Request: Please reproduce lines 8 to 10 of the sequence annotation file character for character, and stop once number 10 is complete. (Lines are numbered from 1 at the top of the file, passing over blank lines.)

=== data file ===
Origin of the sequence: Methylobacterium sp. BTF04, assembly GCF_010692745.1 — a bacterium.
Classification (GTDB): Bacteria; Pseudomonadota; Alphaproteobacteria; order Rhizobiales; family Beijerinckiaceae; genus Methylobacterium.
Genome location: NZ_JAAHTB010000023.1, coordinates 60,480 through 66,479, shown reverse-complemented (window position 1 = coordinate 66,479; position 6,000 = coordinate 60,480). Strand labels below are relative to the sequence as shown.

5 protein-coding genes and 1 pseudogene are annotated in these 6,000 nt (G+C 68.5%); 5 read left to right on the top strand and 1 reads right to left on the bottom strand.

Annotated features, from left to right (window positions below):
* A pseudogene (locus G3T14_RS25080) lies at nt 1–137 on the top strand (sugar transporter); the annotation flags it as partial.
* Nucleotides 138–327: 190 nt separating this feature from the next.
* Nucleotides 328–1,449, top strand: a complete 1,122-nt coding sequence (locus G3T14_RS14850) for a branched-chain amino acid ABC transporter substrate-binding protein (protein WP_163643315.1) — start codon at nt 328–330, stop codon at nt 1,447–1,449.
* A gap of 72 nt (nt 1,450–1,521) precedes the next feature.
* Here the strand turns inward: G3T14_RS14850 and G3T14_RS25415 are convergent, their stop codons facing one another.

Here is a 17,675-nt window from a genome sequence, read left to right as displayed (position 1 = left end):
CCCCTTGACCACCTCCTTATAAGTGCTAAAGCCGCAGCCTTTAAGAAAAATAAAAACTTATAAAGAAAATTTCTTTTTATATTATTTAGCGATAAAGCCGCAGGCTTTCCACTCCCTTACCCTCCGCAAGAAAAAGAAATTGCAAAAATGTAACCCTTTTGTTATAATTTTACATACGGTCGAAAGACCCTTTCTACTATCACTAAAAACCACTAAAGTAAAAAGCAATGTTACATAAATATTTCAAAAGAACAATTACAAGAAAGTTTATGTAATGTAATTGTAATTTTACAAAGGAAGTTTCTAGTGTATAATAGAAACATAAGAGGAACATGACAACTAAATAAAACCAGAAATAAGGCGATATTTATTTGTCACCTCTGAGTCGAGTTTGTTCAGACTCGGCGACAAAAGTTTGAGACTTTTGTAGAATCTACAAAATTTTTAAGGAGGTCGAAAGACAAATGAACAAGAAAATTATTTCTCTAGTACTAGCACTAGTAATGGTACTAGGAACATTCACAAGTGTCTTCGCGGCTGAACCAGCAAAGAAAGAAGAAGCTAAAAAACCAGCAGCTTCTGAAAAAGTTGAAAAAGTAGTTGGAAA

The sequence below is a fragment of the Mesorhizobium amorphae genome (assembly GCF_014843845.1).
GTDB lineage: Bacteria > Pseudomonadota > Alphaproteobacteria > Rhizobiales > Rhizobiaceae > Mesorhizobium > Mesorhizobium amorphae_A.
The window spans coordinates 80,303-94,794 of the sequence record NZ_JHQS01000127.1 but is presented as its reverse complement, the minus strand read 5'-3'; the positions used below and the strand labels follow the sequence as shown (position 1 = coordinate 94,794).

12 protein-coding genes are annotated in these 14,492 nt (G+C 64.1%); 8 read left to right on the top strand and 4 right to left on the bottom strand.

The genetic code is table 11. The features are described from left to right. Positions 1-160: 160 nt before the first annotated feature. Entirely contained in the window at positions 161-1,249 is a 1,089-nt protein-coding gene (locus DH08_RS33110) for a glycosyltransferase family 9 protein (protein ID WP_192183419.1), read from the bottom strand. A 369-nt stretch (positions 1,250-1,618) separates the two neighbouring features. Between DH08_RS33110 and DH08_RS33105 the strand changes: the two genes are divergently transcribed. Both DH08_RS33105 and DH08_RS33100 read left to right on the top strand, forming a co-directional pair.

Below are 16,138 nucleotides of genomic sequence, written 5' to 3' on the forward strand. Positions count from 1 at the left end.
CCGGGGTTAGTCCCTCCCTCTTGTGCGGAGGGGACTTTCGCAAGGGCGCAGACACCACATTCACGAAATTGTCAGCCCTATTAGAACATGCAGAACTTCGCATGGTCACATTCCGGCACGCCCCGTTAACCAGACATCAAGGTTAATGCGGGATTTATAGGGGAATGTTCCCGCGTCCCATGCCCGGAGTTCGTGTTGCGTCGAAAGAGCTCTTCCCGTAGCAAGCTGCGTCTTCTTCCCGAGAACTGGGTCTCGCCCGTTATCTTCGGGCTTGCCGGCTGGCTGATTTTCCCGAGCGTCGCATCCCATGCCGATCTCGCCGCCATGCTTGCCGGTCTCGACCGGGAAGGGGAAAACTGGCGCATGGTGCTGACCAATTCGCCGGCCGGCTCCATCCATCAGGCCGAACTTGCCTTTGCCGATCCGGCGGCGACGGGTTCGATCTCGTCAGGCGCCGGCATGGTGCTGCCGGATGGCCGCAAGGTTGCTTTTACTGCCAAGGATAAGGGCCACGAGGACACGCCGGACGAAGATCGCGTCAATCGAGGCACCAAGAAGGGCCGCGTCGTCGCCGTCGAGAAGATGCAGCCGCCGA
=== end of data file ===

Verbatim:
* Nucleotides 328–1,449, top strand: a complete 1,122-nt coding sequence (locus G3T14_RS14850) for a branched-chain amino acid ABC transporter substrate-binding protein (protein WP_163643315.1) — start codon at nt 328–330, stop codon at nt 1,447–1,449.
* A gap of 72 nt (nt 1,450–1,521) precedes the next feature.
* Here the strand turns inward: G3T14_RS14850 and G3T14_RS25415 are convergent, their stop codons facing one another.